Thursday, June 27, 2013

New Location!

I have decided to move my blog to WordPress, so for future posts, please go to  Thank you so much for reading!

Tuesday, June 25, 2013

Livin' on a Wing and a Prayer

Ricky Gervais tweeted, "I'll pray for you = I want some credit for caring, without actually having to do anything that takes any effort or that actually works."  One thing I like about following him are the reminders to question what I believe and assess whether it still serves me.

I started really praying about 12 years ago when an acquaintance's 25-year-old son died in a car accident.  He had fallen asleep while driving to a new job.  He'd had a longer drive that day because he was taking care of his father, who had recently had a heart attack.  I'm not sure why, but I told his mother, "You and your family are in my prayers."  I hadn't been praying at the time, but to make what I said true, I started praying.

When I pray now, I mostly express gratitude.  I give thanks:
  • for the wonderful and challenging things that happened that day
  • for healing those who are sick (I picture people I know who are ill and visualize them whole, healthy, and happy)
  • for comfort coming to those who are suffering (especially people who have recently lost a loved one)
  • for being able to embody certain qualities I admire (being authentic, loving, courageous, etc.)

I finish with a Heart Meditation where I think of something that makes me smile, this is usually something silly my children have done recently.  Then keeping that image in my mind, I breathe deeply into my solar plexus and say, "Heart Focus," (take a breath), "Heart Breathing," (take a breath), "Heart Appreciation."

I don't pray to anyone in particular.  I believe there's an energy that flows through all things.  I believe that since everything is made of atoms that are simply vibrating at different frequencies, at some level, everything and everyone is connected, and we all influence each other.  I understand very little about quantum mechanics or "unified field theory," but clearly, I'm not the only person who thinks this.

In "Eat, Pray, Love" Elizabeth Gilbert quotes her friend Iva, 'Where do you get the idea you aren't allowed to petition the universe with prayer?  You are part of this universe, Liz.  You're a constituent - you have every entitlement to participate in the actions of the universe, and to let your feelings be known.'

Do I really believe that praying for my friend who has cancer will directly shrink her cancer cells?  No, but I think by telling her that I'm praying for her, bringing meals to her family, and checking in with her to keep her mood up, she remembers that she's part of a larger group of people who care a whole lot about her, and her immune system hopefully steps up and helps her respond to the surgery and chemotherapy that do directly kill the cancer cells.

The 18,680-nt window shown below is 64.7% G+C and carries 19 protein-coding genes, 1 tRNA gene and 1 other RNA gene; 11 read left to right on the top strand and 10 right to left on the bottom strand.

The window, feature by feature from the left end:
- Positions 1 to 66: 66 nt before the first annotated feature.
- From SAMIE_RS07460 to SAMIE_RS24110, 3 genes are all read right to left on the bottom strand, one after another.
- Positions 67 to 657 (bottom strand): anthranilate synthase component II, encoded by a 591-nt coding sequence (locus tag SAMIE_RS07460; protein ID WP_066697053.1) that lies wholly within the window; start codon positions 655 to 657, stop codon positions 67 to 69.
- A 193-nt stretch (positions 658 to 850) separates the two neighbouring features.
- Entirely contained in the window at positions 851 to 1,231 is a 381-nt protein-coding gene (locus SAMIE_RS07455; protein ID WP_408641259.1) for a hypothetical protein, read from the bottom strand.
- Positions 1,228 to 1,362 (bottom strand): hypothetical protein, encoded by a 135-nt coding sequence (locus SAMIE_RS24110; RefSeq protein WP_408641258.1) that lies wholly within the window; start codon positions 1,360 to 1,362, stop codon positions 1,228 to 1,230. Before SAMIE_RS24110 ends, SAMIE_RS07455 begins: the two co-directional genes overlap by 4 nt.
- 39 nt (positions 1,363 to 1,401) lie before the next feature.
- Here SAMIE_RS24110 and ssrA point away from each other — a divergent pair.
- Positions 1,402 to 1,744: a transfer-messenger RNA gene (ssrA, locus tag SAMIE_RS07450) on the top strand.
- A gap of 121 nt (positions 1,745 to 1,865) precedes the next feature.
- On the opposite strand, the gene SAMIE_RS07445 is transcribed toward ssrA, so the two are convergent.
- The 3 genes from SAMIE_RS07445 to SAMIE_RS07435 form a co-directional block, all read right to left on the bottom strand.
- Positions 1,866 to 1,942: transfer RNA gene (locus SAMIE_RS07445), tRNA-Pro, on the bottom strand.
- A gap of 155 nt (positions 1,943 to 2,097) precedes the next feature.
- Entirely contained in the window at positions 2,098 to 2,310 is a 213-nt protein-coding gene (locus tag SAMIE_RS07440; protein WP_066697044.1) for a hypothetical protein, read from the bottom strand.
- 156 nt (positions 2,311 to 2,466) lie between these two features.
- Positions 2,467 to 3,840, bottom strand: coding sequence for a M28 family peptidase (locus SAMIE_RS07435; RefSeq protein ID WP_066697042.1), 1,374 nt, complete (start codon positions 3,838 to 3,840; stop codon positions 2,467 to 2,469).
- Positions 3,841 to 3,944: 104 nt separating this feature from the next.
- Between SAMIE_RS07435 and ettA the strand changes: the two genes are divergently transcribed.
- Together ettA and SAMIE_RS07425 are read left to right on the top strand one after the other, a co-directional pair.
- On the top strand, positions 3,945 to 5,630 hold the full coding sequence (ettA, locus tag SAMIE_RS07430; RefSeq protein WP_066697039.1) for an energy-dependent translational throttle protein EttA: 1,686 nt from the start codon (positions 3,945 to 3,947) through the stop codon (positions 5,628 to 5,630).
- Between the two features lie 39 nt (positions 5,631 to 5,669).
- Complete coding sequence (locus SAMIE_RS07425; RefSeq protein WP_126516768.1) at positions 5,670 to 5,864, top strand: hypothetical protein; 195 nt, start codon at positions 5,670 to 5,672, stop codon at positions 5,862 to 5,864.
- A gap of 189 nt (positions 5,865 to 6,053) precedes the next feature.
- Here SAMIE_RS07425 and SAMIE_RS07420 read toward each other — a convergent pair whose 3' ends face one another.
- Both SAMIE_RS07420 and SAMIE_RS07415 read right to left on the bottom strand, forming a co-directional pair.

Ricky Gervais got a lot of flak for criticizing celebrities who were tweeting about sending prayers to the victims of the Oklahoma tornadoes.  He tweeted, "I feel like an idiot now … I only sent money."  I think it's possible to both pray and to help directly, (by donating money, food, time, etc.)  They're not mutually exclusive.  Nor is prayer right for every person.  It's just another tool to bring the possibility of good into our lives.

Please write in the comments whether you think prayer is helpful and/or how else you cope with being unable to help others directly.

Monday, June 17, 2013

The Lawson Family Camping Curse

It is like me to be paranoid, but I may actually have brought a curse onto two of my friends.  The Rimbaud family and the Byron family have camped together multiple times without incident.  The only two times my family has joined them, people have developed pneumonia, had a recurrence of a stomach bug, sprained an ankle, and one poor boy who's only two years old has scraped his chin and cut open the side of his head.

Now, I didn't intend any ill-will or directly cause any of these incidents, but I feel like I'm gambling with their health and personal safety if I go camping with them again.  I like these people an awful lot, and they really don't deserve this kind of bad luck.

Why do I think it's my fault?   Probably because I'm self-centered and a perfectionist.  Plus, I like to delude myself into thinking I can control things in my life.  It's easy to chalk it up to coincidence, but it feels pretty spooky.

One friend said she plans to get some four-leaf clovers and a rabbit's foot next time, but I doubt that's going to be enough.  I think we're going to need to sacrifice an animal or one of the children, probably the most badly-behaved one.  Hands down that's going to be my three-year-old daughter.  Too bad, she was pretty cute.

What do you think I can do to appease the angry camping gods?  Am I really being paranoid or could I be inadvertently jinxing my friends?

Tuesday, June 11, 2013

Show Me How Big Your Brave Is

I wrote "My Miracle Child" because a blogger I follow, DJ Paris of "Thoughts from Paris," asked for stories about mental health.  He was planning to post every hour for 24 hours as a fundraiser for  When he first asked for submissions, I thought, "Oh, I'm not good enough to submit anything for that."  But a few weeks later, when I saw that he was still looking for a few more submissions, I thought, "Well, hell, my blog is supposed to be about being vulnerable and taking risks, I have to suck it up and submit something."

I watched his BlogAThon all day, hoping he would post my story.  He posted a video log saying that he would post all 29 submissions he received.  Alas, he didn't post my story.  I didn't even receive a reply thanking me for submitting something.  (Maybe that's too much to ask of an individual person, but I'm the kind of girl who appreciates getting auto-reply messages, just to know my email didn't get lost in the "series of tubes" that is the Internet.)

I'll admit it, I started feeling sorry for myself, throwing a little pity party in my head.  I felt like an ass for even sending it, let alone expecting him to post it.  I kept thinking, "Maybe he just couldn't fit it in for some reason," or "Maybe he somehow didn't see the email."  You know, instead of "He thinks you suck!"